Here’s how you get my vote for City Commission

campaign_signs_29463Disclaimer: This is not a photo of my yard.

I was lucky to stumble upon a yard with these two signs side by side, because these are the two people I recommend you vote for in the upcoming City Commission race.  I’d be happy to explain why.

First off, Mike Motsenbacher has a consistent record as a fiscal conservative, unlike anyone on our current city commission.  He’s been involved with conservative activist groups in town as long as I’ve known him, he’s got business experience as well, and I just plain like him.  You and I can trust him to be prudent in his decision making and not share the same fetishes as the current commissioners.

But here’s the newcomer (to me, anyway): Duane Pool.  A friend of mine received this letter from him, and I’ve received permission to reprint it.  Upon reading this letter I became instantly convinced that I’m voting Pool for Commissioner in the June election:

 I want to thank all of you for your varying levels of support, influence, council and inspiration leading up to this last week of the Bismarck City Commission Election. I know not all of you a Bismarck residents but thank you anyway. If you are a resident, I encourage you to vote or stop by the City-County building and turn in an absentee ballot if you are not able to vote on Tuesday, June 10th.

This election is about choosing a city commission that reflects your values and values your input. I hope I have shown myself capable of doing so and deserving of your support. I strongly encourage you to watch the League of Women Voters forum on Dakota Community Access or online at

My Core Values:

  • I believe Government should be transparent: The public should be informed and a genuine part of the process both within the Tom Baker meeting room and before the issues gets there. People should have access to information and they should know their input into the process has meaning and influence.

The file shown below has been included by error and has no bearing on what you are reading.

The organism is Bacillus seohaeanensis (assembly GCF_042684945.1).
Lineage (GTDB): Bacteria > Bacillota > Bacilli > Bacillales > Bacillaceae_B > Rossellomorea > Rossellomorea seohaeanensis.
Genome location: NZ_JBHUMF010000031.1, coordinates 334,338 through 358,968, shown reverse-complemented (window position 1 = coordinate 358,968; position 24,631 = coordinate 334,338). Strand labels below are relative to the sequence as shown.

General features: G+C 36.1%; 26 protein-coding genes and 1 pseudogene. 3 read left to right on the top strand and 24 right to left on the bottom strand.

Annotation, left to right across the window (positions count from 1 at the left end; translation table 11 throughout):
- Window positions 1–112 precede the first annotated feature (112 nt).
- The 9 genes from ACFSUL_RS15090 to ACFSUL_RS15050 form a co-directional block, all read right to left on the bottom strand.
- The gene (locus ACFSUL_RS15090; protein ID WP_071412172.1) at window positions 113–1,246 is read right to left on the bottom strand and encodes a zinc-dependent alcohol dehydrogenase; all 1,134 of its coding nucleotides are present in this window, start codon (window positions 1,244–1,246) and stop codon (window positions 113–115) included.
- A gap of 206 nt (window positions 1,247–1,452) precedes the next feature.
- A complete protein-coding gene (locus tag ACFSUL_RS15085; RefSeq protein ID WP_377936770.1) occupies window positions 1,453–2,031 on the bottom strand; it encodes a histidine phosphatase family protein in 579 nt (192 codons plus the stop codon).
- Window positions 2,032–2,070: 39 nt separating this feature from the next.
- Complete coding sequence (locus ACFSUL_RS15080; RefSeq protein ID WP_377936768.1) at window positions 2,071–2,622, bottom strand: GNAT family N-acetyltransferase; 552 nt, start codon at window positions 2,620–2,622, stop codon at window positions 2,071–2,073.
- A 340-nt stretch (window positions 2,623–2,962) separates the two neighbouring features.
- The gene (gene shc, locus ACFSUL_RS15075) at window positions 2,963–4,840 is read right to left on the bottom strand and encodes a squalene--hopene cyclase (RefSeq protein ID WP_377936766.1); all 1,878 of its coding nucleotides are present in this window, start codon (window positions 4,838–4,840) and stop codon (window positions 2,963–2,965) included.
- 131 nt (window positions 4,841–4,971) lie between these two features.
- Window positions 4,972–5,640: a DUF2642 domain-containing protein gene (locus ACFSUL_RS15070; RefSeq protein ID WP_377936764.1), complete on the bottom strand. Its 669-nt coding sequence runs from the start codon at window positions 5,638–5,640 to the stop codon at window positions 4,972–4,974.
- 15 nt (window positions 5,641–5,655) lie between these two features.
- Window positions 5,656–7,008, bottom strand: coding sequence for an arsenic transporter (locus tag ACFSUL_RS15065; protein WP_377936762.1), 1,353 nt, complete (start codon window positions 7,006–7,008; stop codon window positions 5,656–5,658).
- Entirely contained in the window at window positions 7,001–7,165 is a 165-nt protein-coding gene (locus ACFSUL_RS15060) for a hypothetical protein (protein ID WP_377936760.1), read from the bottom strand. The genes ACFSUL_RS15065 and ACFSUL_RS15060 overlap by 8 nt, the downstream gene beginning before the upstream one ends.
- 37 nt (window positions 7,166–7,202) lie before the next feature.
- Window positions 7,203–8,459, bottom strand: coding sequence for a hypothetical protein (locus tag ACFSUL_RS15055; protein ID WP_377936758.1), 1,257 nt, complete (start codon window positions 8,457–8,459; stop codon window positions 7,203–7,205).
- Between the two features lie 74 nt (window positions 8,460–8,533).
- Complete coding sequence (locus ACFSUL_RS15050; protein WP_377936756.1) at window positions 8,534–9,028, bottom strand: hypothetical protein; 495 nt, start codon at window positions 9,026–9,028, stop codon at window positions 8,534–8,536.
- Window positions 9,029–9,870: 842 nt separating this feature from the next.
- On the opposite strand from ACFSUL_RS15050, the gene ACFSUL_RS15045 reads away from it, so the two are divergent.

• I believe in the Democratic Process and I believe in my community: Democracy is a responsibility and participatory process. We are obligated to participate:
  • As Candidates
  • As Voters
  • As Citizens in public meeting and forums.
  • People engaged in the process should be treated with dignity, sincerity and respect.
  • Once elected you still need to honor the will of your constituents, both those who supported you and those who did not since you represent them all.
  • Planning is a key to efficient and sustainable growth: I have been involved in planning for much of the last 15 years. I think as a community we need to really focus on a vision of what we want to be 10 and 20 years from now and plan our community efficiently around that goal. (healthy, growing, safe, educated, happy, economically stable with a good standard of living)
  • Economic growth and efficiency are highly desirable community characteristics: I have taught economics at both the under graduate and graduate levels for over 25 years. Including the principles of economics into public decision making will make for efficient and logical decisions for both the short and long term viability of our community infrastructure as well as business environment.